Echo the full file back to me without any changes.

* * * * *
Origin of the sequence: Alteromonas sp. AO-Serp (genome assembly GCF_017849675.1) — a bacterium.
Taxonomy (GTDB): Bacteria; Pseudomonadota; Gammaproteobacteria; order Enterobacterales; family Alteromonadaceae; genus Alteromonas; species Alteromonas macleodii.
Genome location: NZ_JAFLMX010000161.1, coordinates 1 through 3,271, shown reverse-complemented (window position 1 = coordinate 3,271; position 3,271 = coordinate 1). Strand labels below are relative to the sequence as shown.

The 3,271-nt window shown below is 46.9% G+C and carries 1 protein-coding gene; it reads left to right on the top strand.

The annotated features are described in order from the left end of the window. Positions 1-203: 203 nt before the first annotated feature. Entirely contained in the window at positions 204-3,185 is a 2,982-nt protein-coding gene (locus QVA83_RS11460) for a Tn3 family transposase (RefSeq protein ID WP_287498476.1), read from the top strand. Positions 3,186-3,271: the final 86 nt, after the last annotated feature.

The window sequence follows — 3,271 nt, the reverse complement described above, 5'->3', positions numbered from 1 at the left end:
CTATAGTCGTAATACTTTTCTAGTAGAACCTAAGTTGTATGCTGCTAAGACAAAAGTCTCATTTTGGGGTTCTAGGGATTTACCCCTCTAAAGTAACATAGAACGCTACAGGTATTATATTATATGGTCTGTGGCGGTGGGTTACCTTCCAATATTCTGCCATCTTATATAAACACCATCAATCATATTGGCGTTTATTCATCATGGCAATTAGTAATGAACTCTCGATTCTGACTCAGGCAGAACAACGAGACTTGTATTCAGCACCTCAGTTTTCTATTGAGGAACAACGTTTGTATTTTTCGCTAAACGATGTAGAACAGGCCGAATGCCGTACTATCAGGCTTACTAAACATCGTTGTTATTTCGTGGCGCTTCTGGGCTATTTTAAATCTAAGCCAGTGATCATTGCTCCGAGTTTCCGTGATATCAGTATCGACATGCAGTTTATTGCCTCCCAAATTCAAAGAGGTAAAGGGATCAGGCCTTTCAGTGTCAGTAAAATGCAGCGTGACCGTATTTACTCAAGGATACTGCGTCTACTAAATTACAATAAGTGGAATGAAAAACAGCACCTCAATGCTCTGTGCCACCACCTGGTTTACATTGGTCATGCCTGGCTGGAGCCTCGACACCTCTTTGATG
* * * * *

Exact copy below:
Origin of the sequence: Alteromonas sp. AO-Serp (genome assembly GCF_017849675.1) — a bacterium.
Taxonomy (GTDB): Bacteria; Pseudomonadota; Gammaproteobacteria; order Enterobacterales; family Alteromonadaceae; genus Alteromonas; species Alteromonas macleodii.
Genome location: NZ_JAFLMX010000161.1, coordinates 1 through 3,271, shown reverse-complemented (window position 1 = coordinate 3,271; position 3,271 = coordinate 1). Strand labels below are relative to the sequence as shown.

The 3,271-nt window shown below is 46.9% G+C and carries 1 protein-coding gene; it reads left to right on the top strand.

The annotated features are described in order from the left end of the window. Positions 1-203: 203 nt before the first annotated feature. Entirely contained in the window at positions 204-3,185 is a 2,982-nt protein-coding gene (locus QVA83_RS11460) for a Tn3 family transposase (RefSeq protein ID WP_287498476.1), read from the top strand. Positions 3,186-3,271: the final 86 nt, after the last annotated feature.

The window sequence follows — 3,271 nt, the reverse complement described above, 5'->3', positions numbered from 1 at the left end:
CTATAGTCGTAATACTTTTCTAGTAGAACCTAAGTTGTATGCTGCTAAGACAAAAGTCTCATTTTGGGGTTCTAGGGATTTACCCCTCTAAAGTAACATAGAACGCTACAGGTATTATATTATATGGTCTGTGGCGGTGGGTTACCTTCCAATATTCTGCCATCTTATATAAACACCATCAATCATATTGGCGTTTATTCATCATGGCAATTAGTAATGAACTCTCGATTCTGACTCAGGCAGAACAACGAGACTTGTATTCAGCACCTCAGTTTTCTATTGAGGAACAACGTTTGTATTTTTCGCTAAACGATGTAGAACAGGCCGAATGCCGTACTATCAGGCTTACTAAACATCGTTGTTATTTCGTGGCGCTTCTGGGCTATTTTAAATCTAAGCCAGTGATCATTGCTCCGAGTTTCCGTGATATCAGTATCGACATGCAGTTTATTGCCTCCCAAATTCAAAGAGGTAAAGGGATCAGGCCTTTCAGTGTCAGTAAAATGCAGCGTGACCGTATTTACTCAAGGATACTGCGTCTACTAAATTACAATAAGTGGAATGAAAAACAGCACCTCAATGCTCTGTGCCACCACCTGGTTTACATTGGTCATGCCTGGCTGGAGCCTCGACACCTCTTTGATG